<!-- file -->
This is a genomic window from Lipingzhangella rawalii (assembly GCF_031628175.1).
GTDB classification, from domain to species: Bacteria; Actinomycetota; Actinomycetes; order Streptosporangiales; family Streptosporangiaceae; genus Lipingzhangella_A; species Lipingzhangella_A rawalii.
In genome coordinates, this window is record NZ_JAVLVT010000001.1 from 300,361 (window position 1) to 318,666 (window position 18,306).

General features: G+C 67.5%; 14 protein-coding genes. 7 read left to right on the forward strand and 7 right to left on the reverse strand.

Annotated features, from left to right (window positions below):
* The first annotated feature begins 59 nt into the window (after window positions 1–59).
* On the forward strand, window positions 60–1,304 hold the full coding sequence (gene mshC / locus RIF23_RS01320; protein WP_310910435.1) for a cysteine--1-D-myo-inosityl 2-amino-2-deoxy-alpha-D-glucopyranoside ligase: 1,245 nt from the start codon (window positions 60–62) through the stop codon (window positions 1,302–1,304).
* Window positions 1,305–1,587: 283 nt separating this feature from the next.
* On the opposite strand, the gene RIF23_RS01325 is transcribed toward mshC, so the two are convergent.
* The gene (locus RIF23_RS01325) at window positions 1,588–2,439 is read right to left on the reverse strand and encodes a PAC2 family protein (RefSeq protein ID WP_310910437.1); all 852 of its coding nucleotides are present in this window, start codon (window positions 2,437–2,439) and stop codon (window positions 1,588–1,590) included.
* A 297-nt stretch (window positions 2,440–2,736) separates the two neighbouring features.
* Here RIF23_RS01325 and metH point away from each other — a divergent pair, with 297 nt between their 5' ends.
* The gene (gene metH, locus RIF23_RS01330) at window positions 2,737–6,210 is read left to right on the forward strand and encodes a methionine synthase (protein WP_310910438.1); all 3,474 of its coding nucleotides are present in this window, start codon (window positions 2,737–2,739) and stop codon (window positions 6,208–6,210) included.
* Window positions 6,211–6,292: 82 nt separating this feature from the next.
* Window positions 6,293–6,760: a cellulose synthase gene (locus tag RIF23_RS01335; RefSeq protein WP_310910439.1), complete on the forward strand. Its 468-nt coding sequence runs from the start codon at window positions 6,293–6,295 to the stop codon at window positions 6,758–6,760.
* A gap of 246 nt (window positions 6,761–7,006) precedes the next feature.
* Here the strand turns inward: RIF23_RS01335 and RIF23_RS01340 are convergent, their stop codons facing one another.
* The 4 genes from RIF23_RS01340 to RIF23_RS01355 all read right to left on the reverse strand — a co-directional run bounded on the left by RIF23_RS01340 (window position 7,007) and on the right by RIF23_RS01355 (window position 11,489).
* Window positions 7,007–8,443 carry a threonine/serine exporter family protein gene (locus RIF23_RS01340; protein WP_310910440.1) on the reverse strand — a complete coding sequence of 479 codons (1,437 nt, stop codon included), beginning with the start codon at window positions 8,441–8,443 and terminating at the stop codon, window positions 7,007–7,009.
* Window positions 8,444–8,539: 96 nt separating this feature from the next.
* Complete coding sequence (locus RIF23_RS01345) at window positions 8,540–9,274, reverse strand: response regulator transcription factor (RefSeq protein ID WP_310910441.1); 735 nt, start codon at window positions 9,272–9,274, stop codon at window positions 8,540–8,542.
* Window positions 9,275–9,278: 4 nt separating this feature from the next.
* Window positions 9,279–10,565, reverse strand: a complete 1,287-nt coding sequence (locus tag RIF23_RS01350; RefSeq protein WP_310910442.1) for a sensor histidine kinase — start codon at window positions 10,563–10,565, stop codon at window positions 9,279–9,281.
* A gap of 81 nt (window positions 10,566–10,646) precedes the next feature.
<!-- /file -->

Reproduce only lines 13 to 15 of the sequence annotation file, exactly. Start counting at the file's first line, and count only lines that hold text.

* The gene (gene metH, locus RIF23_RS01330) at window positions 2,737–6,210 is read left to right on the forward strand and encodes a methionine synthase (protein WP_310910438.1); all 3,474 of its coding nucleotides are present in this window, start codon (window positions 2,737–2,739) and stop codon (window positions 6,208–6,210) included.
* Window positions 6,211–6,292: 82 nt separating this feature from the next.
* Window positions 6,293–6,760: a cellulose synthase gene (locus tag RIF23_RS01335; RefSeq protein WP_310910439.1), complete on the forward strand. Its 468-nt coding sequence runs from the start codon at window positions 6,293–6,295 to the stop codon at window positions 6,758–6,760.